The work Michael Eric Dyson has produced deserves respect. JAY-Z: Made in America is an ambitious piece which covers the career of the Brooklyn-based rapper, while tying in broader concepts of systemic racism and race relations, toxic masculinity, and black success in a white world.
Each one of these topics can be covered endlessly and the book aims to simply entice readers to continue scholarship. However, this simplified scope is still a missed opportunity.
Presenting the world as a power struggle between constituents of black and white ethnic communities and JAY-Z as the revised rendition of the archetype marginalizes the struggles of countless other cultures chasing the American dream. The reader is left with little concept of where other groups fit which are not in the mold of crack dealer-to-C-suite legend.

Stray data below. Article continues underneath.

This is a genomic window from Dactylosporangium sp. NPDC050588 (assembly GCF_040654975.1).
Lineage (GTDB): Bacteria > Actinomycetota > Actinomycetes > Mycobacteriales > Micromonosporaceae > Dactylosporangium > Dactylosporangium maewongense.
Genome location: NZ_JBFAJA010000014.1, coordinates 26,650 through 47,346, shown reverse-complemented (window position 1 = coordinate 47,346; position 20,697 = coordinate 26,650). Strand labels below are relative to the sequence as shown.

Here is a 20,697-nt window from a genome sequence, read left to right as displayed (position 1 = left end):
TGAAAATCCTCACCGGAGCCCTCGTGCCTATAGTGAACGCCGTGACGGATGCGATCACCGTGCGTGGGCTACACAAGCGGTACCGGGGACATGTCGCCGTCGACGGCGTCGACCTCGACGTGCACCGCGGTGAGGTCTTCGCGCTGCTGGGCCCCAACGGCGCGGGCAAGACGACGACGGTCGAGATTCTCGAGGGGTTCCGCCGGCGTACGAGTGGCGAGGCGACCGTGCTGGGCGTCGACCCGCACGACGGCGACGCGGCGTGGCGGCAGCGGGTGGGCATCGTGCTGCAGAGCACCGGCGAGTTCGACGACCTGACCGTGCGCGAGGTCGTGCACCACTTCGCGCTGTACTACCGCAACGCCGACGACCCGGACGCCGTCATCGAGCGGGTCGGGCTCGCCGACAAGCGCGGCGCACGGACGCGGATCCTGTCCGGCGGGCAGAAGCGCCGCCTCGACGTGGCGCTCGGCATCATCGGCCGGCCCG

Admiration for a folk hero is what Dyson expresses best. Therefore, his sweeping comments about the legal world and systemic oppression should have been edited out (to say nothing about the tone-deaf, problematic, and unproven statements about J. Edgar Hoover’s cross-dressing.) As an example, (at page 166) Dyson explains how the flawed criminal justice system can’t be helped even by JAY-Z’s lyrics themselves, and how it will not erase an awful cash bail system. He fails to mention that the system corrected the system in JAY-Z’s home state when lawyers (many of whom are black women) worked to pass a bail reform bill. We need more black lawyers, not defeatists.
This is an example of Dyson’s rhetoric inadvertently perpetuating misinformation and leaving the reader with a sense of apathy about problems that are improperly diagnosed. Dyson presents logical fallacies to make broader points about JAY-Z’s otherworldly rise to success at the cost of perpetuating disinterest and potentially narrowing avenues for black readers. Dyson answers a question never asked. HOV needs no help in massaging his image, after all Dyson evokes the reader to admire that he once sold crack to get by. What of the community where that crack was sold?